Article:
Azerbaijan’s Aliyev Tries to Reassure Public after Currency Flop
After the recent savings-obliterating devaluation of Azerbaijan’s manat, President Ilham Aliyev decided that he owes an explanation and pep talk to his worried nation.
In a televised speech, President Aliyev said on February 24 that Azerbaijanis should have seen the devaluation coming, given the geopolitical oscillations afoot in the post-Soviet world and the drop in oil-prices. He appeared to have forgotten about the fact that only a month ago he had asserted that none of this would affect Azerbaijan’s currency.
He conceded, though, that if the manat-dollar rate had held, Azerbaijan’s foreign-currency reserves could have been reduced sharply by year's end. Five hundred million dollars, he alleged, was being bought a day; he did not name a time-period.
Nonetheless, in the Aliyev theory of economics, every dark cloud has a silver lining. The manat’s former strength just shows how successful Azerbaijan’s economic reforms have been, he argued. The catch is . . . “events in the neighborhood” made it too much of a good thing.
The mighty manat’s increase in value posed a problem for economic development, he claimed, making no mention of the currency’s nearly four-year-long peg to the US dollar. “This is why we decided to devalue the manat a little,” he said.
“A little” meant the Central Bank’s February-21 decision to slash the manat’s rate against the dollar by more than a third, and against the euro by 30 percent. It already had divorced the currency from the dollar.
Although officials have claimed there's no real reason for price-hikes, Azerbaijani stores seem to disagree, according to local media. Moody's Investors Service has warned that the devaluation-cum-oil-price-dip could threaten the creditworthiness of Azerbaijani banks, as well.
Yet that doesn't faze Aliyev. He vowed to keep prices in check and shook his fist at supposed profiteers. “The state will punish those who artificially inflate prices,” he said.
He also asked citizens to look on the bright side. For Aliyev, slashing the manat’s rate against the dollar somehow means “equating” the two currencies. And that, of course, means that it will be “possible to spend more on social programs, to avoid a shortfall in budget revenue and to complete all infrastructure projects on schedule.”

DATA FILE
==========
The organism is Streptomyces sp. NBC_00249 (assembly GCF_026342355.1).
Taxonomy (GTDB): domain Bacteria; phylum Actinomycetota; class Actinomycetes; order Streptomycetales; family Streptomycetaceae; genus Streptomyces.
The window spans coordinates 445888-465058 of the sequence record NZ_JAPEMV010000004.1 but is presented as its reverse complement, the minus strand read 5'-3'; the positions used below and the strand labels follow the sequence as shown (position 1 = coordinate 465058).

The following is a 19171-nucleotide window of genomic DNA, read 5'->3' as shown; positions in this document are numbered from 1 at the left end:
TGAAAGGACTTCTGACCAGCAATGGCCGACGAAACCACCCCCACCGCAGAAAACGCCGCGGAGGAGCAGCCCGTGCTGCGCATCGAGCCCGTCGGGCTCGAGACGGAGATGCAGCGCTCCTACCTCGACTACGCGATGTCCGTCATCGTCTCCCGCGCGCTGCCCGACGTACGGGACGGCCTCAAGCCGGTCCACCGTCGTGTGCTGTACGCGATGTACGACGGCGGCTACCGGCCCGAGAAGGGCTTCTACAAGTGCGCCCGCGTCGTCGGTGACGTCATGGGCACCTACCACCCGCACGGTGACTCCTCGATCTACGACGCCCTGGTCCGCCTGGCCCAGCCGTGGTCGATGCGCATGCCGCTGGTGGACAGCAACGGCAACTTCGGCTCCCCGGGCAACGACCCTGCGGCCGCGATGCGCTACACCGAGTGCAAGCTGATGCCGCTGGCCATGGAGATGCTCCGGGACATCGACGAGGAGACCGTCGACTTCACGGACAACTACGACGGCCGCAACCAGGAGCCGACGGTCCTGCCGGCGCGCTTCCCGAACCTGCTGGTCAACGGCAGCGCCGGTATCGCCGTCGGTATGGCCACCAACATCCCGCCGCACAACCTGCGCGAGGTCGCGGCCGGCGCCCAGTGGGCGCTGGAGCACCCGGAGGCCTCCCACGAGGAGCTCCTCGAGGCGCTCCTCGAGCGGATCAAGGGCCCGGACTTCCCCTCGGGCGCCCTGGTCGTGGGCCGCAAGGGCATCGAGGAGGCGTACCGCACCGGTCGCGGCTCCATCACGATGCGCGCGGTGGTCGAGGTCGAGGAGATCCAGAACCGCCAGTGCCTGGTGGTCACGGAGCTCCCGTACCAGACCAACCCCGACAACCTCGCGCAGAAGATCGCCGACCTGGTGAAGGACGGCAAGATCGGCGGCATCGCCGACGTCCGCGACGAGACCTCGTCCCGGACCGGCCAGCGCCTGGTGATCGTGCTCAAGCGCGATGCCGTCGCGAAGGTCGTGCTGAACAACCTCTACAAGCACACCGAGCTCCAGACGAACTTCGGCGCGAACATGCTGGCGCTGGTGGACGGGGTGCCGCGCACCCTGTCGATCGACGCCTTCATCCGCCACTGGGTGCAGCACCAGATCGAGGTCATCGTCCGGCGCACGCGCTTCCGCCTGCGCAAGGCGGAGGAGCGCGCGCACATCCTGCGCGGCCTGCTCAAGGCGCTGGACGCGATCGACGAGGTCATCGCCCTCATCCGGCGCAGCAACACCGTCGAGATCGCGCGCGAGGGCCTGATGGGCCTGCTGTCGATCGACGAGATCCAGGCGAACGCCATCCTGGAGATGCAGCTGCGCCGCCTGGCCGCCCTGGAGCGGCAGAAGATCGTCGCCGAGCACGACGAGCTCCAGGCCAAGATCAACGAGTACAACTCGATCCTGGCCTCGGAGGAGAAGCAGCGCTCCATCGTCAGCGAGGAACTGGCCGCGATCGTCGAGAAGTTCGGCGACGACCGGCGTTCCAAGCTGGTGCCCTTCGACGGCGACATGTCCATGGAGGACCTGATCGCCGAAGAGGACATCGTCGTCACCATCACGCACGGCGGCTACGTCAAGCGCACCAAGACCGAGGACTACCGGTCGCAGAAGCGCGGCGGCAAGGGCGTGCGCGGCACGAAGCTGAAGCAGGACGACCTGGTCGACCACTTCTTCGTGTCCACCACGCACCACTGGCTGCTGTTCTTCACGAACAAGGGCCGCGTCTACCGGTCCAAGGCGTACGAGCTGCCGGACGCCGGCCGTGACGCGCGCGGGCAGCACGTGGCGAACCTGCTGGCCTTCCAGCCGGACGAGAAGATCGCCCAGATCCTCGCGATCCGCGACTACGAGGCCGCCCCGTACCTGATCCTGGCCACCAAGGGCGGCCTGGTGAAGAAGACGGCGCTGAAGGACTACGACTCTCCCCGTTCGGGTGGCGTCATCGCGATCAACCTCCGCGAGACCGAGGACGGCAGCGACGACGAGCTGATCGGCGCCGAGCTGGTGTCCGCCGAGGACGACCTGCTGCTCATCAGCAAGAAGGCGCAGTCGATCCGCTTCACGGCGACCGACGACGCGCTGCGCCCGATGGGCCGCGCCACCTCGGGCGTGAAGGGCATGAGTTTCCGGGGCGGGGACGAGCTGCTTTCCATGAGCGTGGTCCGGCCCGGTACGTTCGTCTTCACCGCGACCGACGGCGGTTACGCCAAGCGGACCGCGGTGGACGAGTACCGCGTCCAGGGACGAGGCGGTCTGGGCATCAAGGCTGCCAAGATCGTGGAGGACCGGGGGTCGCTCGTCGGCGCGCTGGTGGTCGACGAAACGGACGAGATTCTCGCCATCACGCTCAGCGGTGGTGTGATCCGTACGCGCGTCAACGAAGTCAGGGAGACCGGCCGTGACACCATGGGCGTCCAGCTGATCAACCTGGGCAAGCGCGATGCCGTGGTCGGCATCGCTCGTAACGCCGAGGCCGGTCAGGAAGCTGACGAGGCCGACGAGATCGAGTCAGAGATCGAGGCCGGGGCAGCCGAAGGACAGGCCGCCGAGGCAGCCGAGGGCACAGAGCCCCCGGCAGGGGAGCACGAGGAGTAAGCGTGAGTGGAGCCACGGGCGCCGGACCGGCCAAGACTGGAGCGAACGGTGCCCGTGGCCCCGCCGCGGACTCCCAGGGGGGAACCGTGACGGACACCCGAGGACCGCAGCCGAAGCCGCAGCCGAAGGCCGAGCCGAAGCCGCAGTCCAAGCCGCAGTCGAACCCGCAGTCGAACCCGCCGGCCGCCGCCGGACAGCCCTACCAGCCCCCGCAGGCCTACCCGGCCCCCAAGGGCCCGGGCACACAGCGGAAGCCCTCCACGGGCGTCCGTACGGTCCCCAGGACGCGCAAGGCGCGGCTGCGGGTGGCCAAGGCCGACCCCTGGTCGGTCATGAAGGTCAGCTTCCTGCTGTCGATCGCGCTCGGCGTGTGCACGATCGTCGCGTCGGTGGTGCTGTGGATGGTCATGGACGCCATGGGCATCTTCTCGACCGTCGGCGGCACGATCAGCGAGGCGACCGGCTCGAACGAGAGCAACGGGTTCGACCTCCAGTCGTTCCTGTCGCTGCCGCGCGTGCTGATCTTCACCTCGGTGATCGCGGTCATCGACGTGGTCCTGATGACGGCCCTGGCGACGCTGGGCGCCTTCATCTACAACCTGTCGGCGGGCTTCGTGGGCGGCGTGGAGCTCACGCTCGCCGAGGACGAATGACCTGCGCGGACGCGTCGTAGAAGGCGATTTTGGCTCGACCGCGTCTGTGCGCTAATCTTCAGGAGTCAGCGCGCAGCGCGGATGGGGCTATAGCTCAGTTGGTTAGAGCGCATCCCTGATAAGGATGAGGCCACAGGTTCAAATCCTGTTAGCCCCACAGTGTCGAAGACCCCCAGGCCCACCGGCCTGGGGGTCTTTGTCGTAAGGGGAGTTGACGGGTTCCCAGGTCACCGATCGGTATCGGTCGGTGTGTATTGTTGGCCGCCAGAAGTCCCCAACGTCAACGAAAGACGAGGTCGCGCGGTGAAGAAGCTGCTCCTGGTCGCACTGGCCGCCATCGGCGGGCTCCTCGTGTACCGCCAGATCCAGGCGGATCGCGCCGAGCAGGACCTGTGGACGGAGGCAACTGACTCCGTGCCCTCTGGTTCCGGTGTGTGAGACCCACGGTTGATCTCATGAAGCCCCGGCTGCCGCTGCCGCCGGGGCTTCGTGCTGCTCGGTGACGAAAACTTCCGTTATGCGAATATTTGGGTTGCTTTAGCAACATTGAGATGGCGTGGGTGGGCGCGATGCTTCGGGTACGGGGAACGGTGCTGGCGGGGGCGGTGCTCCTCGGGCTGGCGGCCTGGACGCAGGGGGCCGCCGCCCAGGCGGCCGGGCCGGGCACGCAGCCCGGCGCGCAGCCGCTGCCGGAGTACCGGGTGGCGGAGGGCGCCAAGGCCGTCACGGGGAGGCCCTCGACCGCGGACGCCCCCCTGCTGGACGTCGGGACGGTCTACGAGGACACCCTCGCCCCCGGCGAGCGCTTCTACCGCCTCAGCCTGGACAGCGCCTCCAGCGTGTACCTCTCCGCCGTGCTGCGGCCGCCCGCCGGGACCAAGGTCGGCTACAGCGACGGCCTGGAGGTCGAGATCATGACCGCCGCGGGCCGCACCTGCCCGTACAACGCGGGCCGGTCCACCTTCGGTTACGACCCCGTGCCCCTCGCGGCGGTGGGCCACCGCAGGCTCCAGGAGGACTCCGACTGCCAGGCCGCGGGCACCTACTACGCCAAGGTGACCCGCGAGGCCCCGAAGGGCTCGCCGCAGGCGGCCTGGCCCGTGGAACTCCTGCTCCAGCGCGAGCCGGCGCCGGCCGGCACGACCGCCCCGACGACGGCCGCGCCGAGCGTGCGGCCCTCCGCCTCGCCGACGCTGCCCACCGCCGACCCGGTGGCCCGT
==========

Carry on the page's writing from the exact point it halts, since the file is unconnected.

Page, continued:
How this would be accomplished if oil prices are falling and the manat’s value against the dollar weakened was not immediately apparent.
Pre-devaluation, Central Bank Chairperson Elman Rustamov told the state-run television channel AzTV that Azerbaijan would experience single-digit inflation in 2015.
“[U]sing all [the] means at our disposal, we will try to achieve this,” he said, News.az reported.
The government, though, has its reasons for trying to accentuate the positive.
In neighboring Georgia, the government is being scorched for the continued fall of the lari, the Georgian currency, against the dollar. On February 24, the National Bank of Georgia unloaded $40 million and knocked three-percent off the lari’s value (now at 2.26 lari to the dollar, compared with roughly 1.74 to the dollar for the same date in 2014).
In a country where decent paying jobs run scarce, patience such losses is running thin.
In Azerbaijan, where open critics of Aliyev’s strong-arm rule increasingly end up in prison, a similar lambasting of the government for alleged economic mismanagement has not occurred.
But the question is how long that state of affairs will last. For a government that's banked its reputation with voters on economic growth and stability, the answer could prove critical.